The following handouts were developed for my section of the course Physics 281, *Computational Physics* which uses Mark Newman’s excellent introduction *Computational Physics* as the course text. These handouts are intended to supplement Newman’s book with some additional topics:

- Using Spyder and Anaconda Distribution
- More advanced plotting and graphics with Matplotlib including 3D plotting, animations, and introductory image analysis
- Least-squares fitting of models to data (linear and nonlinear)
- Using scipy and numpy for special functions, linear algebra, numerical integration, integrating ODEs, Fourier analysis, random number distributions.
- Quick intro to Jupyter Notebook
- Introductory object-oriented Python
- Additional programming features including: Controlling output format, writing data files, using modules, optional and keyword function arguments, list comprehensions, tuples, and exception handling.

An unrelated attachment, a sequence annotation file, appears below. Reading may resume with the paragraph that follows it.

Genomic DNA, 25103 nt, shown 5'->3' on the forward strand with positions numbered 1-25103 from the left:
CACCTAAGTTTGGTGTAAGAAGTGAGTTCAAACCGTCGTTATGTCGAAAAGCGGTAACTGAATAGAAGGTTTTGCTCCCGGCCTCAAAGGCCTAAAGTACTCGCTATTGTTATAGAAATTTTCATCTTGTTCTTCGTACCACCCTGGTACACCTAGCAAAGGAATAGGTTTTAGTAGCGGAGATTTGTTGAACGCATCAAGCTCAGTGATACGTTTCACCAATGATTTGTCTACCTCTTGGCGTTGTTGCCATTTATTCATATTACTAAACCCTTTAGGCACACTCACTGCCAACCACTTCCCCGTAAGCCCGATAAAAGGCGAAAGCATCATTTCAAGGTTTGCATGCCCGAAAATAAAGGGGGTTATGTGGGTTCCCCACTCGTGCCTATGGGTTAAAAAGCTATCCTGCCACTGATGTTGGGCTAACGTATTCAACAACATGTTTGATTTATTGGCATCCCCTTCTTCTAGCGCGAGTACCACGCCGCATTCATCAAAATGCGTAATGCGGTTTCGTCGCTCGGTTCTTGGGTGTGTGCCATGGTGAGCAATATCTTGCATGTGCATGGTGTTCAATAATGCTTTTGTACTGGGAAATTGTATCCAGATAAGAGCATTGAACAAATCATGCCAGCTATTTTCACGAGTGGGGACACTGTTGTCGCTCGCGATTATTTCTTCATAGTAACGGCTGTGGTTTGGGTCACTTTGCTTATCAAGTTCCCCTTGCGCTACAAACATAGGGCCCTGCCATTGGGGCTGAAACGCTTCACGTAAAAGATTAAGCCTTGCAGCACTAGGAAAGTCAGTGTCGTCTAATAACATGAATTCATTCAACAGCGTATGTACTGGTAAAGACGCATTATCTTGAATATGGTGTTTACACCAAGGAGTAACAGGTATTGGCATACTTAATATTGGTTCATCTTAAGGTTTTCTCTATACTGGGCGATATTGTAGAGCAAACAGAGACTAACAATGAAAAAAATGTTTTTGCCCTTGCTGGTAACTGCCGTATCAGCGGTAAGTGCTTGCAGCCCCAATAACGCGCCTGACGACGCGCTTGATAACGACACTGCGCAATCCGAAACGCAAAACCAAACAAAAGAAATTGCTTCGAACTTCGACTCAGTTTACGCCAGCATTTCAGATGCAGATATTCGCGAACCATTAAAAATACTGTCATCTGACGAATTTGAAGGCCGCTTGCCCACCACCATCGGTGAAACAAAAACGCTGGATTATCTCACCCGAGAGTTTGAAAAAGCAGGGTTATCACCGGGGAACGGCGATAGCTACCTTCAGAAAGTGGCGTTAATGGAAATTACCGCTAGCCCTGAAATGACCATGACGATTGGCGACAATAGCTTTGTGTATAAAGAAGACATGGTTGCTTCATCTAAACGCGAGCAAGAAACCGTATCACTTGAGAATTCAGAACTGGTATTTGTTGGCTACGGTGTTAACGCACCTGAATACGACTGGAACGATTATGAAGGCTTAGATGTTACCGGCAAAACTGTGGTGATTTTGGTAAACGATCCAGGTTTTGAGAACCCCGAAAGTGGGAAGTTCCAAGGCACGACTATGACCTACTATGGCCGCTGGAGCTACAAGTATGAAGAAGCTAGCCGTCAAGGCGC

Here are the handouts:

- Course intro slides
- Getting started with Anaconda Distribution
- Cheat sheet for Jupyter Notebook (and Google Colab) also as a Jupyter Notebook
- Good programming style
- More Python features
- Plotting and Graphics with Matplotlib and Mayavi
- Using Latex to put special characters and formulas in plots
- Introduction to Matrices
- Fitting models to data
- Summary of numerical methods
- Solving partial differential equations
- Object-oriented programming in Python also video lecture on OOP (a bit rough)
- Good coding in any language

Miscellaneous useful files:

- dfit.py (module for easy least-squares fitting, see
*Fitting models to data*handout) - state_pickler.py (needed at present make Mayavi work on Windows, see
*Getting started with Anaconda Distribution*handout)

Note: The .py files in this list have been renamed as .txt files to enable download (many systems will not allow download of .py files because they are executable).